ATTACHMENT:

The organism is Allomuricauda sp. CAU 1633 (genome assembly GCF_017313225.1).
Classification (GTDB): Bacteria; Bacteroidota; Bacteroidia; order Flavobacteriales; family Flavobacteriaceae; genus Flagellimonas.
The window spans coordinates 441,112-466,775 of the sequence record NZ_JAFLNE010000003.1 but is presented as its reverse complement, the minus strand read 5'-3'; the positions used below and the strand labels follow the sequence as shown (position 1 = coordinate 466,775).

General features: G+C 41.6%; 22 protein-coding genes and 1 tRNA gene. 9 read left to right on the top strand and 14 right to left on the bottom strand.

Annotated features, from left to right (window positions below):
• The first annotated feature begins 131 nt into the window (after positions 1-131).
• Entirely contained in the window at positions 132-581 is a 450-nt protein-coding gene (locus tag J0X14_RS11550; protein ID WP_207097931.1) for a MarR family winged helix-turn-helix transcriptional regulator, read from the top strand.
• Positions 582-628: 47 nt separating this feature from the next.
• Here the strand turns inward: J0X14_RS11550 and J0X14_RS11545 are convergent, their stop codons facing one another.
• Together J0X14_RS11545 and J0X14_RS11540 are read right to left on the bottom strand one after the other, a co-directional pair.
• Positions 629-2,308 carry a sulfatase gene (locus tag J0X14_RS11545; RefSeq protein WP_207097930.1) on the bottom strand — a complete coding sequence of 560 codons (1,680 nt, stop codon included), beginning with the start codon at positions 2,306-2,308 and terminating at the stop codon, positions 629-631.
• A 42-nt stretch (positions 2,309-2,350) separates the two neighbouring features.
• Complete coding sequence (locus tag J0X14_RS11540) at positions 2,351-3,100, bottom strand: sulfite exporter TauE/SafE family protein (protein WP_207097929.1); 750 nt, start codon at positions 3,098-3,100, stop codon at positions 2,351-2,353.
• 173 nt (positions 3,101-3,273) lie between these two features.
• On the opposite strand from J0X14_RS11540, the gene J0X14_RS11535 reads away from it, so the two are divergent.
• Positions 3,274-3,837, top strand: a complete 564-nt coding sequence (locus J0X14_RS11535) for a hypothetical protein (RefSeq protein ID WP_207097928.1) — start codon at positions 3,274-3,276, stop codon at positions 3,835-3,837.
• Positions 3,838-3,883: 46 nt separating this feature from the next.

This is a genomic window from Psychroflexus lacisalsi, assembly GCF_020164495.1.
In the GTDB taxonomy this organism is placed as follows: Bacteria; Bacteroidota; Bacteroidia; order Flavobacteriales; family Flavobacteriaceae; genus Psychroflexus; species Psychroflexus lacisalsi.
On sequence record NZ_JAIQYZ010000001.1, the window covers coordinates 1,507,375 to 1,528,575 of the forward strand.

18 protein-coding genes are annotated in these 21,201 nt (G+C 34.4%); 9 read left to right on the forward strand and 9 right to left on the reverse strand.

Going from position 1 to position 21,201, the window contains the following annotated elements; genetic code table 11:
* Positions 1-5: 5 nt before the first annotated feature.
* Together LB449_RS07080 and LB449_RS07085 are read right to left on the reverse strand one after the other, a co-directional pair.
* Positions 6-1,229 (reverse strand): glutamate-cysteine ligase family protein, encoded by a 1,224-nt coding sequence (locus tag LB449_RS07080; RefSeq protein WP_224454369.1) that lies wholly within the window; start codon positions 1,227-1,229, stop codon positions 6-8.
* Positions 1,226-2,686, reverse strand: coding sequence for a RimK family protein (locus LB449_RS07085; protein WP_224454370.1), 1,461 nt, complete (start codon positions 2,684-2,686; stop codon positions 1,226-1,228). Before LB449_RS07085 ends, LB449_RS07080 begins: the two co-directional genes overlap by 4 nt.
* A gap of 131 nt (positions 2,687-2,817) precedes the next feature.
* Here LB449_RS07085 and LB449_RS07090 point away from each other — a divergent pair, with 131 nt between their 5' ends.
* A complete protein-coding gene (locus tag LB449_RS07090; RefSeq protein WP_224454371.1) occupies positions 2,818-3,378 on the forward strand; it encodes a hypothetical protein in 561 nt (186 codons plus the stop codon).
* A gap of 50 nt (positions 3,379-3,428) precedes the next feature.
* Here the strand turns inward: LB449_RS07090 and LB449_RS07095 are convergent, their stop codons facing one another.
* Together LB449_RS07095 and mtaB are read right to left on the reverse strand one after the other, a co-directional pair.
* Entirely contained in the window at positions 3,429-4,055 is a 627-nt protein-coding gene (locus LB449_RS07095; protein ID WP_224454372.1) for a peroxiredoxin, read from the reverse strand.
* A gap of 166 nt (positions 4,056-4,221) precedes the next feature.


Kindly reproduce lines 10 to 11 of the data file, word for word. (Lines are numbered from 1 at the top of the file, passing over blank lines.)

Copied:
• Together J0X14_RS11545 and J0X14_RS11540 are read right to left on the bottom strand one after the other, a co-directional pair.
• Positions 629-2,308 carry a sulfatase gene (locus tag J0X14_RS11545; RefSeq protein WP_207097930.1) on the bottom strand — a complete coding sequence of 560 codons (1,680 nt, stop codon included), beginning with the start codon at positions 2,306-2,308 and terminating at the stop codon, positions 629-631.